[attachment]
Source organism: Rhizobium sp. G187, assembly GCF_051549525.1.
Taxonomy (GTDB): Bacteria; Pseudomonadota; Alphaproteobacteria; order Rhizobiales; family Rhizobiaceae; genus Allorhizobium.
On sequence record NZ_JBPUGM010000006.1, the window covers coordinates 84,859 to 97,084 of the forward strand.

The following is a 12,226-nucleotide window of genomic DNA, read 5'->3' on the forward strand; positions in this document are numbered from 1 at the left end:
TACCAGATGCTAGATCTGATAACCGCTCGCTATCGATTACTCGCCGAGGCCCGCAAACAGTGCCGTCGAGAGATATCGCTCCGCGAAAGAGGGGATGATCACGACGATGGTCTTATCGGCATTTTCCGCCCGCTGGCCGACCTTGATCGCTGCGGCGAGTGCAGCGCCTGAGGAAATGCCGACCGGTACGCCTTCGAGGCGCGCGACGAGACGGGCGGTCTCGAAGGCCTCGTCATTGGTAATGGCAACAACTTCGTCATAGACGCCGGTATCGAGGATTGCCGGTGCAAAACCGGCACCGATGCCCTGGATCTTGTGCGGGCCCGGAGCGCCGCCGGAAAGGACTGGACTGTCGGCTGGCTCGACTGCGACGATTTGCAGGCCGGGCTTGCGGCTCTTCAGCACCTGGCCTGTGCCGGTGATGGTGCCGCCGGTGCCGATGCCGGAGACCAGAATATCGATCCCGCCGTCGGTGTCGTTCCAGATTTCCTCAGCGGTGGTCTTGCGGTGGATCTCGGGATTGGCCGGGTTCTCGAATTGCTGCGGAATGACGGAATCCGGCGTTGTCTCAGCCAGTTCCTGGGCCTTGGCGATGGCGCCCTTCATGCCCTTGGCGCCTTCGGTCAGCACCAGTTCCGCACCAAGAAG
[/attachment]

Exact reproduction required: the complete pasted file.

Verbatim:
Source organism: Rhizobium sp. G187, assembly GCF_051549525.1.
Taxonomy (GTDB): Bacteria; Pseudomonadota; Alphaproteobacteria; order Rhizobiales; family Rhizobiaceae; genus Allorhizobium.
On sequence record NZ_JBPUGM010000006.1, the window covers coordinates 84,859 to 97,084 of the forward strand.

The following is a 12,226-nucleotide window of genomic DNA, read 5'->3' on the forward strand; positions in this document are numbered from 1 at the left end:
TACCAGATGCTAGATCTGATAACCGCTCGCTATCGATTACTCGCCGAGGCCCGCAAACAGTGCCGTCGAGAGATATCGCTCCGCGAAAGAGGGGATGATCACGACGATGGTCTTATCGGCATTTTCCGCCCGCTGGCCGACCTTGATCGCTGCGGCGAGTGCAGCGCCTGAGGAAATGCCGACCGGTACGCCTTCGAGGCGCGCGACGAGACGGGCGGTCTCGAAGGCCTCGTCATTGGTAATGGCAACAACTTCGTCATAGACGCCGGTATCGAGGATTGCCGGTGCAAAACCGGCACCGATGCCCTGGATCTTGTGCGGGCCCGGAGCGCCGCCGGAAAGGACTGGACTGTCGGCTGGCTCGACTGCGACGATTTGCAGGCCGGGCTTGCGGCTCTTCAGCACCTGGCCTGTGCCGGTGATGGTGCCGCCGGTGCCGATGCCGGAGACCAGAATATCGATCCCGCCGTCGGTGTCGTTCCAGATTTCCTCAGCGGTGGTCTTGCGGTGGATCTCGGGATTGGCCGGGTTCTCGAATTGCTGCGGAATGACGGAATCCGGCGTTGTCTCAGCCAGTTCCTGGGCCTTGGCGATGGCGCCCTTCATGCCCTTGGCGCCTTCGGTCAGCACCAGTTCCGCACCAAGAAG